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Publisher:  Multilateral Organisation Performance Assessment Network The 2016 MOPAN 3.0 assessment finds that the Global Fund provides strong global leadership for the response to HIV and AIDS, tuberculosis and malaria. While this assessment reveals some areas where performance could be strengthened and improved, the overall conclusion is that the Global Fund fully meets the requirements of an effective multilateral organisation. It is fit for purpose and able to adapt to future needs.
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Publisher: Conflict and Health (2015) 9:7 Global Health Initiatives (GHIs) respond to high-impact communicable diseases in resource-poor countries, including health systems support, and are major actors in global health. GHIs could play an important role in countries affected by armed conflict given these countries commonly have weak health systems and a high burden of communicable disease. The aim of this study is to explore the influence of two leading GHIs, the Global Fund and the GAVI Alliance, on the health systems of conflict-affected countries. There is a limited evidence-base on the influence of GHIs on health systems of conflict-affected countries. The findings suggest that GHIs are increasingly investing in conflict-affected countries which has helped to rapidly scale up health services, strengthen human resources, improve procurement, and develop guidelines and protocols. Negative influences include distorting priorit...
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Publisher: The Lancet , Volume 3, No. 2, e75–e77, February 2015 In June, 2014, the Global Fund to Fight AIDS, Tuberculosis, and Malaria completed its support for operations in China. The 10-year partnership between China and the Fund measurably improved China’s management of the three diseases, but it also created benefits that extend far beyond the metrics usually used to assess public health programmes. These benefits include deeper engagement with civil society organizations, stronger public health systems, and the implementation of innovative approaches for disease management.
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Publisher: Zelman B, Kiszewski A, Cotter C, Liu J (2014) PLoS ONE (12): e115714. doi:10.1371/journal.pone.0115714 International financing for malaria increased more than 18-fold between 2000 and 2011; the largest source came from The Global Fund to Fight AIDS, Tuberculosis and Malaria (Global Fund). Countries have made substantial progress, but achieving elimination requires sustained finances to interrupt transmission and prevent reintroduction. Since 2011, global financing for malaria has declined, fueling concerns that further progress will be impeded, especially for current malaria-eliminating countries that may face resurgent malaria if programs are disrupted. Although external donor funding, particularly from the Global Fund, has been key for many malaria-eliminating countries, sustained and sufficient financing is critical for furthering global malaria elimination. Projected cost estimates for elimination provide policyma...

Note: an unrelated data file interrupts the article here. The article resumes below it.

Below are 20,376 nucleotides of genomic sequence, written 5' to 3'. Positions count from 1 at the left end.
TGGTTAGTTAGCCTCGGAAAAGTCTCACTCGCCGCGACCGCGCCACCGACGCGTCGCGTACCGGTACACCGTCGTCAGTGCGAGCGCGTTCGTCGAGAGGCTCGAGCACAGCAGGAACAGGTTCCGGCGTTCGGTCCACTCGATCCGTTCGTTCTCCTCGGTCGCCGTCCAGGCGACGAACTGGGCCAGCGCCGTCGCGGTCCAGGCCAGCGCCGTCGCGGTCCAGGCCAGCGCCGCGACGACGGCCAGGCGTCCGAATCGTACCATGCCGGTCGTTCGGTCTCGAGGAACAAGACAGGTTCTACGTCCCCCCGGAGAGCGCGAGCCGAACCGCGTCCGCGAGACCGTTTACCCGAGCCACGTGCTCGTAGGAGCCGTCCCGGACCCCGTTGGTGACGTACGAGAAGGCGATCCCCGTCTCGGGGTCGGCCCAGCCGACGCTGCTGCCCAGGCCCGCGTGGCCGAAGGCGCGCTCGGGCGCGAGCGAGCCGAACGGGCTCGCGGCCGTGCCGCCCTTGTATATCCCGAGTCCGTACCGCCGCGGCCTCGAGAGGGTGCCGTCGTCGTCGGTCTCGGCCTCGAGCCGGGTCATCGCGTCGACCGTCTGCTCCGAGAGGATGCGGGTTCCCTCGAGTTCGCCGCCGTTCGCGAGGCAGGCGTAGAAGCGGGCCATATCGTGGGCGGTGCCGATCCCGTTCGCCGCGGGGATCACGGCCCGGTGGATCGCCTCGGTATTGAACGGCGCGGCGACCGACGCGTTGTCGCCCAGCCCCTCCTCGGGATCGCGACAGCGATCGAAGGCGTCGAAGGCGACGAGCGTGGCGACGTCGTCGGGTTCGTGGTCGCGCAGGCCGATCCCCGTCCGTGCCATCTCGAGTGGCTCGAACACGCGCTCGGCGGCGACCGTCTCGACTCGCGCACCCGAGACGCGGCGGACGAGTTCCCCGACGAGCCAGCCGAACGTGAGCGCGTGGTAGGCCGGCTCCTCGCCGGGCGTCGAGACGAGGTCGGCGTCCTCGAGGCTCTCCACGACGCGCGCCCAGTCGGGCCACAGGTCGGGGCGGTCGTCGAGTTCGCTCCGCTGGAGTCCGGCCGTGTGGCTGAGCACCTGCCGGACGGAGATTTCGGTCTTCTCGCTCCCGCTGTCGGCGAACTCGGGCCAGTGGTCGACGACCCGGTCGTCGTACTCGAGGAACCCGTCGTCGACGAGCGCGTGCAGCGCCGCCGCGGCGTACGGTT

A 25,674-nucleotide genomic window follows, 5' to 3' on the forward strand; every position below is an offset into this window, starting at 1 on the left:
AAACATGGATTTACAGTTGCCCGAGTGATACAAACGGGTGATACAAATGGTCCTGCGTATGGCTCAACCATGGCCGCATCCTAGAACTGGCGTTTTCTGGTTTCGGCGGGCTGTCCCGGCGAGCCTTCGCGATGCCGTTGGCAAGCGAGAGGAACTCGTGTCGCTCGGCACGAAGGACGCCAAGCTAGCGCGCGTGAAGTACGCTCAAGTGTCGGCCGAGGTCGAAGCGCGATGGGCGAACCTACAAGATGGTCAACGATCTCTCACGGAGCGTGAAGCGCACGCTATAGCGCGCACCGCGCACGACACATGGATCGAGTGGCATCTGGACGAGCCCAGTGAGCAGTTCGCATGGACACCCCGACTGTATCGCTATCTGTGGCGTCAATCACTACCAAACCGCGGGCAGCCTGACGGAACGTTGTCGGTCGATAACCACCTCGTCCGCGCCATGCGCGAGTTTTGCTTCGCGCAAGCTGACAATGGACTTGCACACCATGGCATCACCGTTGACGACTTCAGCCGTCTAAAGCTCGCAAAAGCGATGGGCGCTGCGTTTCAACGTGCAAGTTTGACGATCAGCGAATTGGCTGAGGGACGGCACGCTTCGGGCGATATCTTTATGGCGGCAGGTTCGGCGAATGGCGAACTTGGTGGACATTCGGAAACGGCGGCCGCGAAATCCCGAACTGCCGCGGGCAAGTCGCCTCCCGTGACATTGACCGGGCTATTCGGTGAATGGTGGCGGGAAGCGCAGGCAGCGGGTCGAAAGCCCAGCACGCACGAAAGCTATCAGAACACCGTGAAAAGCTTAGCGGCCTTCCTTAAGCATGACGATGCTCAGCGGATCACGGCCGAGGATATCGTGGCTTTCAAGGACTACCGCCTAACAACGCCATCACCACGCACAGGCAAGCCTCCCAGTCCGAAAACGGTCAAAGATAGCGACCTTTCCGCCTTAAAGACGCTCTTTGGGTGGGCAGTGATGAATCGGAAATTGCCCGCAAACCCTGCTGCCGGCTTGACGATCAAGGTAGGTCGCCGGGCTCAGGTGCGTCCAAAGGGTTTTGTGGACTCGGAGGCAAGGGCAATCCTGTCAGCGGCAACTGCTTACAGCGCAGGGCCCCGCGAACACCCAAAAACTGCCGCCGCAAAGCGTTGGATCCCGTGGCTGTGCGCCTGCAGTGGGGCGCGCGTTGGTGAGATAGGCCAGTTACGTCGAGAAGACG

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Publisher: Friends of the Global Fight Against AIDS, Tuberculosis and Malaria The Global Fund was designed to pursue its mission through a partnership model, relying on local leaders, bilateral organizations, the private sector, technical partners, civil society organizations and advocates of public health, all of whom are essential to continued success. This paper, published in September 2014, highlights the different roles and responsibilities — as well as the shared goals and priorities — of the Global Fund and its U.S. bilateral partners.
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Publisher: Friends of the Global Fight Against AIDS, Tuberculosis and Malaria This paper highlights actions being taken toward increased ownership and sustainability in fighting the three diseases in Indonesia, the Dominican Republic, Namibia, Nicaragua, South Africa and Sri Lanka. As illustrated in Friends’ paper, some countries are already transitioning off foreign aid programs. Others are just beginning their journey toward sustainability. In addition to financial co-investment, Steps Toward Sustainability highlights advancements such as health systems strengthening, capacity building and training. These case studies indicate that effective, sustainable models can take many forms depending on what is most effective in a given region.
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